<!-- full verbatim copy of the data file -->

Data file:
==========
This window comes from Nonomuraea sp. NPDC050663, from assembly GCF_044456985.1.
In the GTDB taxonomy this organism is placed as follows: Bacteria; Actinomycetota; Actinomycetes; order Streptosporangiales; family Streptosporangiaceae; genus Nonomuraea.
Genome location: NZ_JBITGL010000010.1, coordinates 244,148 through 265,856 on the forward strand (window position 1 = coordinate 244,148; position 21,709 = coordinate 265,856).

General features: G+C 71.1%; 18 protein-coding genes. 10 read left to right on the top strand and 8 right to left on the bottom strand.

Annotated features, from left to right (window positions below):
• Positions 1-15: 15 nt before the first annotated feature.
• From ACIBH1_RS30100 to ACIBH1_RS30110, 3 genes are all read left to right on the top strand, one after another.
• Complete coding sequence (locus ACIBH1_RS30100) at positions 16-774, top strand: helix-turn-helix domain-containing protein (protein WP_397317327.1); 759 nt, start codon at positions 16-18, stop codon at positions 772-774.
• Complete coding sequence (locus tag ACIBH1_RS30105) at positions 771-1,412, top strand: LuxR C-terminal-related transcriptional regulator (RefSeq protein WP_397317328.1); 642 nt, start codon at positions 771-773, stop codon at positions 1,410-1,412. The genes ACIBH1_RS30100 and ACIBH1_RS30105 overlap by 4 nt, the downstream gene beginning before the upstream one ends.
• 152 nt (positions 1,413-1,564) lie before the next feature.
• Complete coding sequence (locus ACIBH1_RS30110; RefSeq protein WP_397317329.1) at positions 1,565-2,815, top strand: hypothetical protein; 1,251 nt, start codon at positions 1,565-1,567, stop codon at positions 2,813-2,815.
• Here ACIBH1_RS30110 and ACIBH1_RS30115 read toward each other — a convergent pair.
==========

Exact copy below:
This window comes from Nonomuraea sp. NPDC050663, from assembly GCF_044456985.1.
In the GTDB taxonomy this organism is placed as follows: Bacteria; Actinomycetota; Actinomycetes; order Streptosporangiales; family Streptosporangiaceae; genus Nonomuraea.
Genome location: NZ_JBITGL010000010.1, coordinates 244,148 through 265,856 on the forward strand (window position 1 = coordinate 244,148; position 21,709 = coordinate 265,856).

General features: G+C 71.1%; 18 protein-coding genes. 10 read left to right on the top strand and 8 right to left on the bottom strand.

Annotated features, from left to right (window positions below):
• Positions 1-15: 15 nt before the first annotated feature.
• From ACIBH1_RS30100 to ACIBH1_RS30110, 3 genes are all read left to right on the top strand, one after another.
• Complete coding sequence (locus ACIBH1_RS30100) at positions 16-774, top strand: helix-turn-helix domain-containing protein (protein WP_397317327.1); 759 nt, start codon at positions 16-18, stop codon at positions 772-774.
• Complete coding sequence (locus tag ACIBH1_RS30105) at positions 771-1,412, top strand: LuxR C-terminal-related transcriptional regulator (RefSeq protein WP_397317328.1); 642 nt, start codon at positions 771-773, stop codon at positions 1,410-1,412. The genes ACIBH1_RS30100 and ACIBH1_RS30105 overlap by 4 nt, the downstream gene beginning before the upstream one ends.
• 152 nt (positions 1,413-1,564) lie before the next feature.
• Complete coding sequence (locus ACIBH1_RS30110; RefSeq protein WP_397317329.1) at positions 1,565-2,815, top strand: hypothetical protein; 1,251 nt, start codon at positions 1,565-1,567, stop codon at positions 2,813-2,815.
• Here ACIBH1_RS30110 and ACIBH1_RS30115 read toward each other — a convergent pair.